In the living room they carried away the table made of plywood and fruit crates and pushed back the other furniture, which was only an old sofa and some big floor pillows. They made an altar and lit lots and lots of cinnamon-flavored incense sticks. And then they performed the ritual, the one in Latin in Mr. Conway's book, and if you want to know what it sounds like, you may read it there yourself. And they visualized real hard and tried to go to the Qabalistic Sphere of Hod although none of them really could have explained exactly what that was. But the air in the little frame house still seemed sort of sparkling afterwards.
Since they were all three Geminis in Gemini-type jobs, they asked for something equally suitable but more lucrative and satisfying in the same line. Phil was still hoping for a better-paying copywriter job; Teresa wanted to work full-time; and Mike asked that the bookstore make more money, since his pay directly depended on what was in the cash register drawer.
Afterwards, Teresa had to leave for the office, since she worked only in the afternoon. Mike had a few glasses of wine from the big green jug. Eventually Phil persuaded him that it would be a good idea to open the bookstore and that he, Phil, would give him a ride up to God Avenue.
Phil was still pretty naive about the combination of ceremonial magick and alcohol.
That spring their lives did change. When Phil went to apply for a better-paying copywriter job, the universe spun him 90 degrees and he wound up in publishing. The agency that employed Teresa got some federal grant money and promoted her into a more challenging full-time job. And with warmer weather, the bookstore started doing better still. Its owners fired Mike, whose work habits were too erratic, moved it to a new location and had their best year ever.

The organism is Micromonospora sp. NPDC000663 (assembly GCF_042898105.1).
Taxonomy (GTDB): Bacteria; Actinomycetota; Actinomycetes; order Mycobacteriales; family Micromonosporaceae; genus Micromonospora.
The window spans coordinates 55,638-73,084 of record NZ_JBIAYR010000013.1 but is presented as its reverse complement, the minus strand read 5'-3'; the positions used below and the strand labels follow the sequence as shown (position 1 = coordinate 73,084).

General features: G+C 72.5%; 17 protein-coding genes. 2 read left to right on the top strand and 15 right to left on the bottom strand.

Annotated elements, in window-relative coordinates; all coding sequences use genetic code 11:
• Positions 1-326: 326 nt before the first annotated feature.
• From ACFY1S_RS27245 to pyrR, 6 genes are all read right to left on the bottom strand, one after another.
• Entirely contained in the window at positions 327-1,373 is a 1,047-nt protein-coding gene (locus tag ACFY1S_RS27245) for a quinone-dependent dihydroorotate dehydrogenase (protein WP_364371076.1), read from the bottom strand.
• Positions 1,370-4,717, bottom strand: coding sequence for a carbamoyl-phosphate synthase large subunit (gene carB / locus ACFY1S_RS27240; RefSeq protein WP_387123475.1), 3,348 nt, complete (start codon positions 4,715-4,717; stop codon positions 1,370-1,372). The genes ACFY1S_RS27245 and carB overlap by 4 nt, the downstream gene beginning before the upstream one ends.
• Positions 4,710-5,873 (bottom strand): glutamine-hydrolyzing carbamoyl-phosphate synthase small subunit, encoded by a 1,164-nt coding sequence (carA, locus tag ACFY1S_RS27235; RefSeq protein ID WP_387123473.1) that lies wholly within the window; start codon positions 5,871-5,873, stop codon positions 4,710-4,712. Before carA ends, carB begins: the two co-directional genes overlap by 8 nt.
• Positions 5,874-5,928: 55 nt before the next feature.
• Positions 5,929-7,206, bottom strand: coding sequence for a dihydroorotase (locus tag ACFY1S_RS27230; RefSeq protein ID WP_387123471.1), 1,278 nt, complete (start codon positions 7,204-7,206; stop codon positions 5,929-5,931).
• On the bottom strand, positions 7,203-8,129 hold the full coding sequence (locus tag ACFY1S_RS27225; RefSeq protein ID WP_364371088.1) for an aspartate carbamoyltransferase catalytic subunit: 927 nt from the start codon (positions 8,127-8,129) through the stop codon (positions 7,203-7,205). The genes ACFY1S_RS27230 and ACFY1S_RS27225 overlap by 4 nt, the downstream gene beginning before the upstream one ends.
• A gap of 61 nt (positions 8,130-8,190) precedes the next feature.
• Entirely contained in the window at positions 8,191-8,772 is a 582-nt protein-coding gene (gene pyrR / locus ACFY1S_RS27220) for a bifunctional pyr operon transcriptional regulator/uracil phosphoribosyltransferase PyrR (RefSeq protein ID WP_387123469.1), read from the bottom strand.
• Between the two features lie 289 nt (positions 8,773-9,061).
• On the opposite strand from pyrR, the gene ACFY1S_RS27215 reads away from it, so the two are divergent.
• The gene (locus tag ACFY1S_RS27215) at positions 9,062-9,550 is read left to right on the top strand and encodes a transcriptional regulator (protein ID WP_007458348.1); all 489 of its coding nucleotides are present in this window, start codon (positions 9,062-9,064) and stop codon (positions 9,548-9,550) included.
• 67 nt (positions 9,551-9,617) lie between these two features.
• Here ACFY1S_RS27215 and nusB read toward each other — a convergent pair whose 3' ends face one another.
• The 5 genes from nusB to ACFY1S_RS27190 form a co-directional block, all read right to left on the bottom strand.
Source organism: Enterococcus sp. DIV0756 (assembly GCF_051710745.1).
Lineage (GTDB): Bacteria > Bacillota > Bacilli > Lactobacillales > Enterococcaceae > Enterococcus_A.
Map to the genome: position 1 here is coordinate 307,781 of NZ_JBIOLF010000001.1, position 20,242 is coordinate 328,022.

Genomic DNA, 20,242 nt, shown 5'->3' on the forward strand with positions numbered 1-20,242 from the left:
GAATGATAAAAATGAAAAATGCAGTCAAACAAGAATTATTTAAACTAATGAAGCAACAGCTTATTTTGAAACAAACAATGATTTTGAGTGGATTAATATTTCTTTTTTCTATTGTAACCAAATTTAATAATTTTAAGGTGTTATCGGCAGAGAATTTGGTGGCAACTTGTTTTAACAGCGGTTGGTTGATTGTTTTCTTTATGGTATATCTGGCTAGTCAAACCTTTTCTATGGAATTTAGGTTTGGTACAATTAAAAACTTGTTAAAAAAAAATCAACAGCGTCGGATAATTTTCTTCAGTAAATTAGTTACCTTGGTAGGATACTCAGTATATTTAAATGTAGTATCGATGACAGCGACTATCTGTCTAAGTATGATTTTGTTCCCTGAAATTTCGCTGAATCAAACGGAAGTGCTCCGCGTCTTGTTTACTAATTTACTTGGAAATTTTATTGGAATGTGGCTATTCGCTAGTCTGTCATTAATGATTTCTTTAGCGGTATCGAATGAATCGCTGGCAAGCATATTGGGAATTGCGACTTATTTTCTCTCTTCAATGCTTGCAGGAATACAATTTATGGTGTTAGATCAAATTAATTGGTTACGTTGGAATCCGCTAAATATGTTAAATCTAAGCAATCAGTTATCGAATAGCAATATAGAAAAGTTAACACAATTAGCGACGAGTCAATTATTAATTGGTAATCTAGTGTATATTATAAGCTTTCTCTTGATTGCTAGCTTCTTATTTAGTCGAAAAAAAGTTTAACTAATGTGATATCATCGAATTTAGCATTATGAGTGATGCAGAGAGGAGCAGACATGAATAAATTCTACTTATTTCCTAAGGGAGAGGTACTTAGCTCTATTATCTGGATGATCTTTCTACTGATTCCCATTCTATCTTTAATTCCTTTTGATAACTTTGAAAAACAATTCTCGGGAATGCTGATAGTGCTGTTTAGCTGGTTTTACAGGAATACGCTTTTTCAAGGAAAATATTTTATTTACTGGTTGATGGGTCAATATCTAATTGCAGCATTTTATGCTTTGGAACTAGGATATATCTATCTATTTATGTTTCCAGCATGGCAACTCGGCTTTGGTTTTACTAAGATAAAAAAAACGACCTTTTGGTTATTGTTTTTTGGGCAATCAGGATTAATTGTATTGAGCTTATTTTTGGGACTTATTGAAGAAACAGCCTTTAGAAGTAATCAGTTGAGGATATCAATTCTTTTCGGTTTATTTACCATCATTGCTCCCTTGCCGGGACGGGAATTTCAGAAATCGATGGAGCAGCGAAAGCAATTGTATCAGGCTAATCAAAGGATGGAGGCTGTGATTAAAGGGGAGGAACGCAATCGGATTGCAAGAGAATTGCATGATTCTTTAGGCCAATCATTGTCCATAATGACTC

Phil and Teresa are still together. One evening while they were eating supper, the telephone rang. It was an old acquaintance from the magick days, calling to tell them that Mike had shot himself to death.
They never do rituals in Latin anymore, nor do they think much about what magickal hour it might be. But sometimes when spring snows are melting they remember the sparkling air inside the little house on Trinket Street. And they realize how much they do not know.
Chas S. Clifton lives in the Wet Mountains of southern Colorado. He edited Llewellyn Publications' Witchcraft Today series, which included The Modern Craft Movement (1992), Modern Rites of Passage (1993), Witchcraft & Shamanism (1994), and Living Between Two Worlds (1996) and was the co-author with Evan John Jones of Sacred Mask, Sacred Dance. He is now writing a history of American Paganism tentatively titled Her Hidden Children for AltaMira Press.
NOTE TO EDITORS:
"Letter from Hardscrabble Creek" is a self-syndicated column furnished on a non-exclusive basis and copyright © 1995 by Chas S. Clifton.